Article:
Wednesday, October 08, 2008

The Paradigm of the Progressive Pyramid

This is how government services, and for that matter, personal income, are currently skewed. The top 1% of income earners (including corporations) get the first drops of tax money to trickle down from government:

Those at the bottom, and this is in accordance with supply side economics, get the last drops of government tax policy. It is supposed to trickle down to those with the least, those who do the bulk of the grunt work that runs the economic engine of this nation and it's corporations.
In theory. And in a strictly capitalist society, this is precisely the way things are supposed to run: Those with investable capital put their wealth on the line, take the risk, and reap the rewards of that risk, mostly off the backs of those who do not have the wealth to strike out on their own. If the risk blows up, the ones who lose the most are the folks who funded the venture in the first place, who hired the people to run the business that failed.
In private enterprise, for the most part, this is a highly efficient system, weeding out the weaker companies while rewarding the stronger. There is a kind of savage logic to this. After all, no one is supposed to have emotional feelings about a corporation (nor should a corporation have human rights, but that's a different essay.)
A codicil: I am neither cheering or criticizing capitalism, per se, merely pointing out how it is supposed to work from a clean, clinical, theoretical point of view of how for-profit economics works.
Government is not a for-profit venture, and yet the benefits accruing to society from government seem to skew, indeed even reward, the top one percent to the detriment of every income group below it.
When the economy is in trouble, who is the first to get help inthe forms of tax breaks and incentives? Big corporations. The wealthy. When the economy is humming along, who is the first to reap the benefits of higher tax revenues? Big corporations. The wealthy.
Let's take the infamous "Bridge To Nowhere" in Alaska, which connected the town of Ketchikan to the seaport across a small. That seaport was a destination for tourists travelling by cruise ship, and would facilitate their travel into town (it would cut miles off the drive around the end of the inlet, and hours off ferry rides). Who benefitted? A handful of cruise operators, and the town of Ketchikan.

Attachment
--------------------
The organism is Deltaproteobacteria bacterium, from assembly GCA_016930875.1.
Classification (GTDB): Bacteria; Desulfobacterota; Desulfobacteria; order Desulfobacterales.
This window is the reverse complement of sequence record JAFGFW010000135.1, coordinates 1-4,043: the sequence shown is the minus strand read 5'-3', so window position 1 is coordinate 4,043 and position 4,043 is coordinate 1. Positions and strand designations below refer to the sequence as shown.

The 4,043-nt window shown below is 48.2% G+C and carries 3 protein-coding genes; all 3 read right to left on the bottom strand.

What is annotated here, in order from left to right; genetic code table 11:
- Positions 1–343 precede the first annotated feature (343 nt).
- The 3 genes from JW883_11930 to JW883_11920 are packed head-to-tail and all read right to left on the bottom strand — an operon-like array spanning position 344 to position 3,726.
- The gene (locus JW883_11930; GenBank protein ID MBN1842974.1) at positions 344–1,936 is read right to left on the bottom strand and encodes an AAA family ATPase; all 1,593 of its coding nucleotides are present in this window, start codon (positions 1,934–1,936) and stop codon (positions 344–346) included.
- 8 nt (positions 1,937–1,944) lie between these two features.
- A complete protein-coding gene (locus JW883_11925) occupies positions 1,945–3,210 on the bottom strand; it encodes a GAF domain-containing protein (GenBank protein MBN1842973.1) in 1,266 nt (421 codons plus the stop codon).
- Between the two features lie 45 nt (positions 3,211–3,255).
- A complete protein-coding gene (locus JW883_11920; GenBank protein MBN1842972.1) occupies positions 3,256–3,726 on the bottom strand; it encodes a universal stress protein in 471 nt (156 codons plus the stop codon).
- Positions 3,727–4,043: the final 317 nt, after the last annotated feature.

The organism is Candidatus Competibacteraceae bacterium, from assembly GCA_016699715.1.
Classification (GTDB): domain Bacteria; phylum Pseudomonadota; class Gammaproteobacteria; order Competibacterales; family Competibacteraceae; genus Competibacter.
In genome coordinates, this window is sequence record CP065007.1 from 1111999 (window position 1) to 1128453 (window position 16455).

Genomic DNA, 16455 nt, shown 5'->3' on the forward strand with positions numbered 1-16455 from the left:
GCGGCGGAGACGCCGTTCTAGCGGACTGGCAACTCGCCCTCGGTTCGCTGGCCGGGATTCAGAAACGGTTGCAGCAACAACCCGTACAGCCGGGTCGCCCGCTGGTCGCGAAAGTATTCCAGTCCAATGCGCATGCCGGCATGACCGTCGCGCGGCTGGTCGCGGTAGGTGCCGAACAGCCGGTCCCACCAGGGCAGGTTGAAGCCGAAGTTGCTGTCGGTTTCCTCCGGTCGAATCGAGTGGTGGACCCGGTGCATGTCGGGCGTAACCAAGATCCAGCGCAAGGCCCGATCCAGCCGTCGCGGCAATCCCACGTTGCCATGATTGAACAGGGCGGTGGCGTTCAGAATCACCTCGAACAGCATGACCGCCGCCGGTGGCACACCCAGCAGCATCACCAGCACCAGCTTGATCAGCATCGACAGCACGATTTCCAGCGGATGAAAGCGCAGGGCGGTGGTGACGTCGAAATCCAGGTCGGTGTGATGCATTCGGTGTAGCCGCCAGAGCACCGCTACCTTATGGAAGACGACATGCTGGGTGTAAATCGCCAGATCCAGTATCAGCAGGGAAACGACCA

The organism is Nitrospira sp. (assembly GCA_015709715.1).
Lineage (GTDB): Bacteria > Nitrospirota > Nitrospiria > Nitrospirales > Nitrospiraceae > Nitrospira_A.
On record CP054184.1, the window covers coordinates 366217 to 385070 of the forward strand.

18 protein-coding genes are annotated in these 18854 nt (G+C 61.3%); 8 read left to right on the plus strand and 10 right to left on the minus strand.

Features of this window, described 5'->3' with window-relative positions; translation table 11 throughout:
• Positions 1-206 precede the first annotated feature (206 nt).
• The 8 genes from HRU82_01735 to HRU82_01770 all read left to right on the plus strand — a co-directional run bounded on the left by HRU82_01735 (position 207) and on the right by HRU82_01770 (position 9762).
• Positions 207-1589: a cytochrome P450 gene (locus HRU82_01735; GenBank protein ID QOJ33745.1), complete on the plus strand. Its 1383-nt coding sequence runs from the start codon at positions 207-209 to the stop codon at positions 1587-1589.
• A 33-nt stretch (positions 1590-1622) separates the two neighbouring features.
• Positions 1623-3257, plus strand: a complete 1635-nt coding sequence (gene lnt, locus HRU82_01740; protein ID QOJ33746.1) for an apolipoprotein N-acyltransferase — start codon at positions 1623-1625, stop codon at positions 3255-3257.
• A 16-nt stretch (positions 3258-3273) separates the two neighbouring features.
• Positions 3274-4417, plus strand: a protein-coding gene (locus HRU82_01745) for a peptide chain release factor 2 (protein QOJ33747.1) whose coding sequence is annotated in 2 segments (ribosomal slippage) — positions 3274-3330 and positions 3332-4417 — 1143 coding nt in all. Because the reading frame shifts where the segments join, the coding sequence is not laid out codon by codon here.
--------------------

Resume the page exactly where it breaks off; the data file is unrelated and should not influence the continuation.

Now, I'm not arguing against tourism in Alaska, to be sure. Ketchikan is probably a lovely place if so many ships are willing to dock there. What I am arguing against is lining the pockets of greedy cruise operators when times are good with hundreds of millions of taxpayer dollars. If the bridge was so necessary, let them pool their money together and build it themselves. Let the state of Alaska and the town of Ketchikan kick some money in. It's a local matter, and should have been handled locally.
But that's not how government works, is it? This is how government should work:

You'll note that here, the people who need the most help are the ones most directly benefitting from the "rain" of government money. But notice something else: this graphic presentation hints at something that would be of great benefit economically to the wealthy.
The "funnel" effect: By distributing funds in this fashion, each level would end up "paying forward" whatever benefits they didn't directly use themselves. The rich would continue to aggregate wealth, just not as directly as they do now.
Let's take the recent spate of bailouts: despite running annual deficits alarmingly close to a half trillion dollars, we're suddenly informed that, somehow, the Fed managed to find almost a trillion dollars of government money to use to help bailout banks and investment banks.
Hmmmmmmmmmmmmm. So the question must be asked: if you could find that now, in a crisis, why couldn't you find it before the crisis to help people pay down their mortgages, or at least keep current on their payments?

A trillion dollars divvied up amongst 330 million Americans works out to around $3,000 per person. If you're late on your mortgage, that could go a long way to helping you catch up. If you don't have a mortgage or credit card bills, you'd probably end up spending it on something nice (yea, a percent or two of you would end up saving it, but even that's OK, since it would put money back into the capital markets). $3,000 would buy a couple of nice meals for a rich person. Indeed, they'd be the most likely to spend it outright.
What's standing in the way of this? It is how politics works. The fact that the poorest 20%, the poorest 60%, can't buy the influence that the richest one percent can.
Re-read that again: the poorest majority of this country is outspent in politics by the richest one percent. 180,000,000 people have a weaker voice in a democracy than 3,000,000!
(To my critics, I know I'm mixing apples and oranges a little here, talking about the richest one percent in terms of corporations and then citizenry and back again, but the numerical impact of a few tens of thousands of corporations on numbers of this magnitude is minimal, statistically speaking).
In terms of realpolitics, I have no trouble with money getting you some additional access to a candidate and/or officeholder, you know, maybe you need a stoplight on your corner, but when we start talking about trillions of dollars and we start talking about walking a tightrope that falling from might end the country, then I think we have to redraw the political map.

And flip the pyramid that's been in place for generations now. FDR had it right, and it seems to have toppled and flipped over as a succession of Republican presidents have weighted the money in the apex and pushed it over.